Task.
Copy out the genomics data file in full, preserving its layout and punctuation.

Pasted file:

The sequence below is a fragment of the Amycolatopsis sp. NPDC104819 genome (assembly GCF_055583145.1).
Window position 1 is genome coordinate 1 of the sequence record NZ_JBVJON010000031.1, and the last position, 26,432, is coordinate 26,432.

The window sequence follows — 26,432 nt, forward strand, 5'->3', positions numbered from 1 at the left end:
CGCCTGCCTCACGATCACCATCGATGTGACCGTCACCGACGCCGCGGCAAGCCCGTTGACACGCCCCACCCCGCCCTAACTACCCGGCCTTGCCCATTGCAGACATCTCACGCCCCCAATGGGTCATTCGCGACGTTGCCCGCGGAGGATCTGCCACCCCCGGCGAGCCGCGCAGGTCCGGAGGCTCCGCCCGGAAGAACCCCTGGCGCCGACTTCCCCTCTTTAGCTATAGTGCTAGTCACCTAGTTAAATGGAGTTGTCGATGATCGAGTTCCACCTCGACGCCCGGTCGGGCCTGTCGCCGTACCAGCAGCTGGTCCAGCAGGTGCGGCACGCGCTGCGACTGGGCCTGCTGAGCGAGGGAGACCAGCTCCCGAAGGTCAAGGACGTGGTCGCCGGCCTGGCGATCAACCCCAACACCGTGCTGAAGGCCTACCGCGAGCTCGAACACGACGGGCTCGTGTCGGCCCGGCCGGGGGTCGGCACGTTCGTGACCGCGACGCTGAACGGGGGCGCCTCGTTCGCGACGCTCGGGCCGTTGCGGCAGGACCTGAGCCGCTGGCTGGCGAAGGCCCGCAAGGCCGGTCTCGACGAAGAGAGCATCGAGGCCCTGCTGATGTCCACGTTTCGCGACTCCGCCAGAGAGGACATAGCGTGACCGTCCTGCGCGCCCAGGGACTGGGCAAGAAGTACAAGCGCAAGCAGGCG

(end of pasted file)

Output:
The sequence below is a fragment of the Amycolatopsis sp. NPDC104819 genome (assembly GCF_055583145.1).
Window position 1 is genome coordinate 1 of the sequence record NZ_JBVJON010000031.1, and the last position, 26,432, is coordinate 26,432.

The window sequence follows — 26,432 nt, forward strand, 5'->3', positions numbered from 1 at the left end:
CGCCTGCCTCACGATCACCATCGATGTGACCGTCACCGACGCCGCGGCAAGCCCGTTGACACGCCCCACCCCGCCCTAACTACCCGGCCTTGCCCATTGCAGACATCTCACGCCCCCAATGGGTCATTCGCGACGTTGCCCGCGGAGGATCTGCCACCCCCGGCGAGCCGCGCAGGTCCGGAGGCTCCGCCCGGAAGAACCCCTGGCGCCGACTTCCCCTCTTTAGCTATAGTGCTAGTCACCTAGTTAAATGGAGTTGTCGATGATCGAGTTCCACCTCGACGCCCGGTCGGGCCTGTCGCCGTACCAGCAGCTGGTCCAGCAGGTGCGGCACGCGCTGCGACTGGGCCTGCTGAGCGAGGGAGACCAGCTCCCGAAGGTCAAGGACGTGGTCGCCGGCCTGGCGATCAACCCCAACACCGTGCTGAAGGCCTACCGCGAGCTCGAACACGACGGGCTCGTGTCGGCCCGGCCGGGGGTCGGCACGTTCGTGACCGCGACGCTGAACGGGGGCGCCTCGTTCGCGACGCTCGGGCCGTTGCGGCAGGACCTGAGCCGCTGGCTGGCGAAGGCCCGCAAGGCCGGTCTCGACGAAGAGAGCATCGAGGCCCTGCTGATGTCCACGTTTCGCGACTCCGCCAGAGAGGACATAGCGTGACCGTCCTGCGCGCCCAGGGACTGGGCAAGAAGTACAAGCGCAAGCAGGCG